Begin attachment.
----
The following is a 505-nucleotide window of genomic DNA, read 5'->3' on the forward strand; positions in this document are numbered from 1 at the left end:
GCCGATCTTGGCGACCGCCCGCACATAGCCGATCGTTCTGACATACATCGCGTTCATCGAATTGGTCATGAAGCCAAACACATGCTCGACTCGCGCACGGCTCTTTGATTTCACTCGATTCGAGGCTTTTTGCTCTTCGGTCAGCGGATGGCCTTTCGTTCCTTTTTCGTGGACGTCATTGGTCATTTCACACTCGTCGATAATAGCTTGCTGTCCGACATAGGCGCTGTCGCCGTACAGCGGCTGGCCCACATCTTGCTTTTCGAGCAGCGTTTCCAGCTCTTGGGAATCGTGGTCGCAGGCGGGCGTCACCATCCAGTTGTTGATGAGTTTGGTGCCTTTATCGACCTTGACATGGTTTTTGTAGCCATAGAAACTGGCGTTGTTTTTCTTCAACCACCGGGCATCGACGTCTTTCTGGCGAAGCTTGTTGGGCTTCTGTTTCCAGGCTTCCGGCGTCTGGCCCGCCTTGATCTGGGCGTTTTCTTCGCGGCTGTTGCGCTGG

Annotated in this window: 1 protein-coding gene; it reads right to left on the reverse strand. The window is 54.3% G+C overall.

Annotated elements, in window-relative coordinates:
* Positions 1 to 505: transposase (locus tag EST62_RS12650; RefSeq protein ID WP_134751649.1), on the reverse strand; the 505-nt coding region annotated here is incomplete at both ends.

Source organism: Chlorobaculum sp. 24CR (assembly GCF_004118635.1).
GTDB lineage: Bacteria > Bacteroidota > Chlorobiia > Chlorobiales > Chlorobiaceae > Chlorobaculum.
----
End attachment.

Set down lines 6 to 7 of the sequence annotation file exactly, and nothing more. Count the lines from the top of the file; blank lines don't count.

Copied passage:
Source organism: Chlorobaculum sp. 24CR (assembly GCF_004118635.1).
GTDB lineage: Bacteria > Bacteroidota > Chlorobiia > Chlorobiales > Chlorobiaceae > Chlorobaculum.